at Butterworth. No enemy attack ever took place at Butterworth Air Base.

10. In considering all the material before it, including relevant official records, the terms

of relevant awards and entitlements and the material and oral evidence provided by the

submitters the substantive findings of the Tribunal are:

a The service rendered by members of the RCB in the period 1970 to 1989 is

properly recognised by the award of the Australian Service Medal (ASM)

1945-75 with Clasp ‘SE ASIA’ or the ASM with Clasp ‘SE ASIA’;

b The Tribunal has no jurisdiction in matters of veterans entitlements and has no

power to declare service as ‘qualifying service’ for the purposes of the VEA;

c The Tribunal has no power to bestow eligibility for the RASB which is awarded

automatically with the AASM 1945-75 and with the current AASM;

d The end date for eligibility for the General Service Medal 1962 with Clasp

‘MALAY PENNISULA’ is 12 June 1965. No Clasp ‘MALAYSIA’ exists for

this award. The Tribunal finds no justification to recommend the extension of

the end date or the creation of a new clasp; and

e There is no justification for extending the eligibility period for the Australian

Service Medal with Clasp ‘SE ASIA’ beyond the current end date of

31 December 1989, which was requested in one submission.


11. The Tribunal makes the following recommendations:

Recommendation 1: No change be made to the medallic entitlements which currently attach

to service with Rifle Company Butterworth in the period 1970 to 1989; and

Recommendation 2: No change be made to the medallic entitlements which currently attach

to service with any other unit of the Australian Defence Force at Butterworth in the period

1970 to 1989 or since 1989.

[Download the full document by clicking here]


  1. Mike Dennis says

    The cornerstone of DHAAT flawed Inquiry Report on RCB was that RCB was positioned at Butterworth Air Base for Training Purposes.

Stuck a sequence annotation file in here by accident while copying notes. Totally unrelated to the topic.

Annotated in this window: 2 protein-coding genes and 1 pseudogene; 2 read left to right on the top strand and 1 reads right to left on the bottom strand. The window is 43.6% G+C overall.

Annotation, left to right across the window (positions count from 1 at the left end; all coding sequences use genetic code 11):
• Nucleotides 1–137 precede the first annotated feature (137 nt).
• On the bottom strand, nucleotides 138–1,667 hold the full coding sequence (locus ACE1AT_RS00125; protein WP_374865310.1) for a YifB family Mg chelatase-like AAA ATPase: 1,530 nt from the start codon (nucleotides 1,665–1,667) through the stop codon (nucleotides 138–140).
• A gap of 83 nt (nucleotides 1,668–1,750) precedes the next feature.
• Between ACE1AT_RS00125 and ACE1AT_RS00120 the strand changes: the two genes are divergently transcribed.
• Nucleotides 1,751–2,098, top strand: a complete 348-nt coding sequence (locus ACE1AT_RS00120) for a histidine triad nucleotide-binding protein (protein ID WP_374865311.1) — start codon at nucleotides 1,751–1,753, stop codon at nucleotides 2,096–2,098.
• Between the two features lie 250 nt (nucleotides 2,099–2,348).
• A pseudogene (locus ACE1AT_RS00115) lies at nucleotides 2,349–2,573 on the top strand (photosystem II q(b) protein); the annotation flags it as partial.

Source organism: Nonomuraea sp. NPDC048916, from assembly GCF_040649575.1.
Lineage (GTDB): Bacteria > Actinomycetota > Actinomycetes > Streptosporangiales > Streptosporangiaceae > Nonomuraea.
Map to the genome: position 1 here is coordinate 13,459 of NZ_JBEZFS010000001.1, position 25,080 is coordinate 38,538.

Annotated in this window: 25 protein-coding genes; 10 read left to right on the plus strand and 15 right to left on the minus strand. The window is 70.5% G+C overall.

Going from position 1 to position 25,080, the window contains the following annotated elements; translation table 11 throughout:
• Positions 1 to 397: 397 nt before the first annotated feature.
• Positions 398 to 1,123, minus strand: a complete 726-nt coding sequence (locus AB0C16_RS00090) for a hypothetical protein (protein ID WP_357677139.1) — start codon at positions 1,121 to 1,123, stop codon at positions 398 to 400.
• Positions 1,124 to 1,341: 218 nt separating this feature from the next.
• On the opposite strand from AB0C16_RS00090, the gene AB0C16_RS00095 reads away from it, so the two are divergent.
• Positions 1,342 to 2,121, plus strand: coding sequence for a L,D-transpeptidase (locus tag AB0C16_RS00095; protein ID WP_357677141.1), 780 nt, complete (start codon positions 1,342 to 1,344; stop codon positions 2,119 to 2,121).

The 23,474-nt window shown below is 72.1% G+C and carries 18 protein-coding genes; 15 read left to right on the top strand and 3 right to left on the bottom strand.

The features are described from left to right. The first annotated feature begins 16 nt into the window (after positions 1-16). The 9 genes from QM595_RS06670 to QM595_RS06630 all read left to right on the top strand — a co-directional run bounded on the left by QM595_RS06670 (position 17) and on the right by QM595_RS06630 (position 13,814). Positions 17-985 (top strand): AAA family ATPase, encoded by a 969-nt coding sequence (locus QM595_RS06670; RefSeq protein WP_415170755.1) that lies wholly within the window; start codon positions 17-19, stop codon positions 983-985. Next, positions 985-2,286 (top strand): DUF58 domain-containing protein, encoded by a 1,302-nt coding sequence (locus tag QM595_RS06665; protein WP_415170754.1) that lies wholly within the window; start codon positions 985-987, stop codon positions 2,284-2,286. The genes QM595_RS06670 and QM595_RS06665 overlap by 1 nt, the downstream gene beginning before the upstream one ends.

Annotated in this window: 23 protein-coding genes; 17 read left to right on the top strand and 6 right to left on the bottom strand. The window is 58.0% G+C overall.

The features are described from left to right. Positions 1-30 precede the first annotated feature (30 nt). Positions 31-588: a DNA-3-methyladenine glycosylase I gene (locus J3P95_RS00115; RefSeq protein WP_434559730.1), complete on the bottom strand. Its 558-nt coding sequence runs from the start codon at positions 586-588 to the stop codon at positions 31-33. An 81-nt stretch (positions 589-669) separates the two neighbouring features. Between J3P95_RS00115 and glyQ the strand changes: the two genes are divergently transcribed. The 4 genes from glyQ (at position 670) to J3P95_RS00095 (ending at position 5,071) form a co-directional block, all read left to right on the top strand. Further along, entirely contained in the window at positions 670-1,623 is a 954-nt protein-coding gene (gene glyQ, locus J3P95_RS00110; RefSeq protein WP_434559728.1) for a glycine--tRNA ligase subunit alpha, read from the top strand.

Go to http://www.aph.gov.au/housecommitee/pwc/butterworth/subs/subs1.PDF and see the following Defence Report:

    Royal Malaysian Air Force Base Butterworth Malaysia.
    ADF Facilities Rationalisation.
    Statement of Evidence To The Parliamentary Standing Committee on Public Works.
    May 2007

    Under the Heading ADF Presence at RMAF Butterworth para 3:
    ” An Australian Army Rifle Company has been stationed at RMAF Butterworth on a rotational basis since the early 1970’s. While it’s initial focus was protection of the base, its emphasis has shifted to training and bilateral exercises in Malaysia, Singapore and Thailand.”

    The truth was told here to the Parliamentary Standing Committee but in this case the DHAAT with its high priced members and staff did not do the required investigations to come up with RCB’s true role.

    Thanks to Swampy Marsh for the information.

    Mike Dennis

  2. Craig Ellery says

    If the role of the RCB was mostly of a training nature, I’d like to see the instances where this supposed bilateral training actually took place. I know we did a short exercise with the RMR (Royal Malaysian Regiment) but that was secondary to the security role performed by A Coy 1RAR. We are expected to provide long and detailed evidence that our role was of a warlike nature so I would expect DHAAT to provide similar evidence of this supposed training role and not just speculation.